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Hackers target Ruddock's department

The federal Attorney General's Department has weathered more than one million hacking attempts over the last four years by not taking short-cuts in policy, its chief information officer said. Graham Fry cited the figure in a speech to an Australian Computer Society conference in Canberra in which he outlined ways he coped with the pressures and contradictions of servicing information policy developers.
Written by Steven Deare, Contributor on
The federal Attorney General's Department has weathered more than one million hacking attempts over the last four years by not taking short-cuts in policy, its chief information officer said.

Graham Fry cited the figure in a speech to an Australian Computer Society conference in Canberra in which he outlined ways he coped with the pressures and contradictions of servicing information policy developers.

"Much of my job is not good old-fashioned 'command and control' management," Fry said. "It is about influencing and being influenced.

"It is about delivering without some of the shortcuts that would make life simpler," he said.

"Security policy can be a nuisance, but despite our small size, we have survived well over a million hacking attempts in the time I have been at Attorney General's," he said.

Fry told ZDNet Australia today he suspected the figure of "over a million" hacks in the given time frame was "not that unusual" for a government department.

"I suspect it's a bit higher because of our associations with various areas of policy, but I'd say it's on the high-side of normal. It's not outstanding."

The Attorney-General's information technology infrastructure holds various levels of government security accreditation in line with government security standards and the department plays a major role in critical infrastructure protection measures.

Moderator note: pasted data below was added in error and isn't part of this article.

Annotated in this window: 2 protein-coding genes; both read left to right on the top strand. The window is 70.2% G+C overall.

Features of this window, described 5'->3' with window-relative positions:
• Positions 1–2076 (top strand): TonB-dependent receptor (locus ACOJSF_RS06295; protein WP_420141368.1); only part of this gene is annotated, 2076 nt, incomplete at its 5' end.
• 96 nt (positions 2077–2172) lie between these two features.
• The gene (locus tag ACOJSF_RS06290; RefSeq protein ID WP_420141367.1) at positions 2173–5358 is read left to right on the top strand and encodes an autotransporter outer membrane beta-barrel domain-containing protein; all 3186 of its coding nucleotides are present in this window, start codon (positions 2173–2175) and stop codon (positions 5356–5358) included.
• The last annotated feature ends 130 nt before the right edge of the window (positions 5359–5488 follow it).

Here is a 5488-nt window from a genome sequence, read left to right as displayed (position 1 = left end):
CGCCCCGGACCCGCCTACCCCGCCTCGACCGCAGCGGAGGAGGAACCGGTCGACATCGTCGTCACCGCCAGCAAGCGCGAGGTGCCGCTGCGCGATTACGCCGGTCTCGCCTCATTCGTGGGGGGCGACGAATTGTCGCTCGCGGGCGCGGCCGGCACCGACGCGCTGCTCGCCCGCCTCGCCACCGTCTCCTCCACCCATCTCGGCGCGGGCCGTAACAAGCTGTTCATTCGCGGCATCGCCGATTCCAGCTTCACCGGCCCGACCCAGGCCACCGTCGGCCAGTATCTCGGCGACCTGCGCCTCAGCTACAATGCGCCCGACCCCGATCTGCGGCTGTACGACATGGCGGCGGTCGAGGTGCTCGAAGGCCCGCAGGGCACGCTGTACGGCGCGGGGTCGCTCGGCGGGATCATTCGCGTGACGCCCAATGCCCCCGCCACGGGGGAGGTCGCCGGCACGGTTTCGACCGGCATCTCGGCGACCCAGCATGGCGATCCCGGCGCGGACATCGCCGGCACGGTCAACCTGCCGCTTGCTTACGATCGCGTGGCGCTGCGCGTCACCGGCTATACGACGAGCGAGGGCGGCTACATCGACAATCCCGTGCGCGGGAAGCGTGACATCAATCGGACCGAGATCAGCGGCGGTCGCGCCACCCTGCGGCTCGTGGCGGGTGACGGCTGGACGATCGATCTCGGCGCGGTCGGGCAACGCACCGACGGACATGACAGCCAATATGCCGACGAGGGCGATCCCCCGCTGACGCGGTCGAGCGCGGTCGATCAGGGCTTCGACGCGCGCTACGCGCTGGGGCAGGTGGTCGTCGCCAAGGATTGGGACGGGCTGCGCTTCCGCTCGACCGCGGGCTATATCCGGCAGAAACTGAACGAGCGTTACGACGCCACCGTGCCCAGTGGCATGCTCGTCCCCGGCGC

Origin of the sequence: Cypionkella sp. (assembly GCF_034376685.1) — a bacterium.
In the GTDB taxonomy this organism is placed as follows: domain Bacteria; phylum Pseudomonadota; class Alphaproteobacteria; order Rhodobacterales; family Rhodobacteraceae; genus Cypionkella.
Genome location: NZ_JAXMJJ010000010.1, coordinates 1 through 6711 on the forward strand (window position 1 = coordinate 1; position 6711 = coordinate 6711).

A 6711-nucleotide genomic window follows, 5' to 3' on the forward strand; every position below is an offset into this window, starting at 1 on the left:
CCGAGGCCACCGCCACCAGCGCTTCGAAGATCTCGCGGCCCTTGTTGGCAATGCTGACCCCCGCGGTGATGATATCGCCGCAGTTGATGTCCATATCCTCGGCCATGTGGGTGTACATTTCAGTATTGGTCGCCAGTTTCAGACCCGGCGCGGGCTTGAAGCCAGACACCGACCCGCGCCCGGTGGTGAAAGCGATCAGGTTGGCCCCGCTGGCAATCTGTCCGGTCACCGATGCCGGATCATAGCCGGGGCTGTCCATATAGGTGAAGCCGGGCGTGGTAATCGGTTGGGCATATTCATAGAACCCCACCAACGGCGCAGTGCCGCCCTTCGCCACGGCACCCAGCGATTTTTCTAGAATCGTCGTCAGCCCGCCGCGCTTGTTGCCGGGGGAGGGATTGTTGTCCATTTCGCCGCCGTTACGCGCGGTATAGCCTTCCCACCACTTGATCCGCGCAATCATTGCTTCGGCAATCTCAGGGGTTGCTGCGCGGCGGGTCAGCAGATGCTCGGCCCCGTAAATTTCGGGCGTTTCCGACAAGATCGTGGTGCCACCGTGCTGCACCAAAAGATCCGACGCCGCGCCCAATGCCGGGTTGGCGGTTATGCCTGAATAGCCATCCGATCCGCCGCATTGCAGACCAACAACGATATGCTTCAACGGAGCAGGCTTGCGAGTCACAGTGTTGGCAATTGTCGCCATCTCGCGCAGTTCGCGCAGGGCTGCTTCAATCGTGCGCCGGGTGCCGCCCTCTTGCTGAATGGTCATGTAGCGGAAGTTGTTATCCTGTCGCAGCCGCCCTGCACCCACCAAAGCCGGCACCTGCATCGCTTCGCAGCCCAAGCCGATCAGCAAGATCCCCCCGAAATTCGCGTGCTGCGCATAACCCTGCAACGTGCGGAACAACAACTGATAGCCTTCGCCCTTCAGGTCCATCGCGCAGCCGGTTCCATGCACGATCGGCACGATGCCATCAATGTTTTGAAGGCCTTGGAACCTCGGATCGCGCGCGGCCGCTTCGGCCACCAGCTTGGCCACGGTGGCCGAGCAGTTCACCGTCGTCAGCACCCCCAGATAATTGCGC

The department -- which supports Attorney-General Philip Ruddock and the Minister for Justice and Customs, Senator Chris Ellison -- covers a host of high-profile responsibilities, including human rights, freedom of information, legal aid, native title and counter-terrorism capabilities.

In his speech, entitled Working on Both Sides of the Counter: The dilemma of servicing information policy developers, Fry outlined a series of initiatives he had undertaken to improve the management of information technology within the department and forge closer relationships with other divisions.

This greater trust - developed by measures such as publishing a performance account to the department every six months and sitting on its executive committee -- had led to the information technology group taking on a more prominent role in representing the department externally, he said.

"We are taking a lead role with the state/Commonwealth disaster management portal," Fry said.

"We have been asked increasingly to represent policy interests at the federal government's CIO committee.

"Two-thirds of my technical staff are deployed during the two multi-jurisdictional counter-terrorism exercises (Mercury '04 and Mercury '05).

"We are frequently asked to attend industry consultation and inter-departmental committees to assist with technical policy issues".

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